Another difference, George said, is that “the Republicans who were seeking Clinton’s impeachment and removal were able to attract Democratic support, not a lot, but some, which enabled them truthfully to claim that there was a bipartisan element to the impeachment; that’s not true in this case. Not a single Republican voted to impeach the president, and it’s unlikely that a single Republican in the Senate will vote to remove him.”
George did point out that one “big similarity” between the Clinton and Trump cases is the “effort to impeach a president who was presiding over peace and prosperity,” which “is always difficult.”
“Trump can point to the stock market, just as Clinton did, which has risen 10,000 points since the president took office three years ago,” he said. “Clinton did the same thing; he pointed to the increase in stock-market values, overall wealth.”
Overall, George believes that the impeachment has backfired on the Democrats and views Speaker Pelosi’s delay in transmitting the articles to the Senate immediately as an attempt to minimize damage.
“Politically, Pelosi always feared that this impeachment effort would backfire,” he said. “She only went forward with it when she could no longer resist the hotter heads in her party. It became impossible. They became too forceful and powerful; now what she feared appears to be coming true: There is a backlash.”
Pelosi told The Washington Post in March that she was against impeachment unless “there’s something so compelling and overwhelming and bipartisan.”
“It has backfired, and now she’s trying to minimize the damage; and one possible way of doing that, she’s thinking, is to delay as long as possible or perhaps not ever transmit the articles to the Senate for a trial where he will be acquitted,” George said. “I don’t think that that strategy on Pelosi’s part will work. I think the public will probably respond even more negatively to that stratagem then to going ahead and having a trial at which the president is acquitted.”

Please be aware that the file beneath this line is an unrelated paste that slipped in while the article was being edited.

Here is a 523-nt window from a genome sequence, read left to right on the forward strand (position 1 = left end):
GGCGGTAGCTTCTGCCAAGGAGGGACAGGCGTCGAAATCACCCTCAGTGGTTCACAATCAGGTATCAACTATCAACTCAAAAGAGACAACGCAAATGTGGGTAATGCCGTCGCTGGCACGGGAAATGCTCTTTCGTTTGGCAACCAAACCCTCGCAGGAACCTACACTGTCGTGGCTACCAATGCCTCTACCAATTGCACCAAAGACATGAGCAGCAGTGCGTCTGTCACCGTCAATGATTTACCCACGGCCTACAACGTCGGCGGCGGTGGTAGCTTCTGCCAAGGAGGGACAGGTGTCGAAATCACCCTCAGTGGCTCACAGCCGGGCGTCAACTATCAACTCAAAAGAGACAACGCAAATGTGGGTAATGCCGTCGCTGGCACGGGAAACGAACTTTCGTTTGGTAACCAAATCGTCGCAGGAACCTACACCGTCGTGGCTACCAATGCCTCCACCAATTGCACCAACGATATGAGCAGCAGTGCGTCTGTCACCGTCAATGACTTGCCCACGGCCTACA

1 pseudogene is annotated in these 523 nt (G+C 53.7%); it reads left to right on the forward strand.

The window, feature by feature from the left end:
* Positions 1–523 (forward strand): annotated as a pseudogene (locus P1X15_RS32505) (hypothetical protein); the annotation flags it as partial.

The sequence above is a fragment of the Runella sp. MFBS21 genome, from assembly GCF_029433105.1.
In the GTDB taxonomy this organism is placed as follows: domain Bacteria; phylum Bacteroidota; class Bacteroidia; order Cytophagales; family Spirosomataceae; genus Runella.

Prayers Amid Division
For her part, Pelosi called the impeachment move a “prayerful” decision that she was “heartbroken” over, but she had to quell some House Democrats’ cheers and applause during the vote and has faced accusations of partisanship. Such accusations appear to sting: Earlier in December, Pelosi bridled when fielding a reporter’s question about whether she “hates” the president, insisting that her Catholic faith precludes her from hating anybody and stating that she prays for him instead.
Counselor to the President Kellyanne Conway told EWTN News Nightly this week that President Trump “wants prayers for healing” amid the divisive impeachment debate.
The U.S. bishops have been silent on the impeachment process, with the exception of Bishop Thomas Tobin of the Diocese of Providence, Rhode Island.
He tweeted last week: “Used to be that the impeachment of the president signaled a national crisis. Now it’s become so very partisan that it’s just a political sideshow. Our leaders have to do better. We need to pray for our country.”
Bishop Tobin later added that he was “not taking a stance on whether or not the president should be impeached and/or convicted. Just saying that the process is so partisan, so divisive — from both sides of the aisle — that it’s disconcerting.”
Lauretta Brown is the Register’s Washington-based staff writer.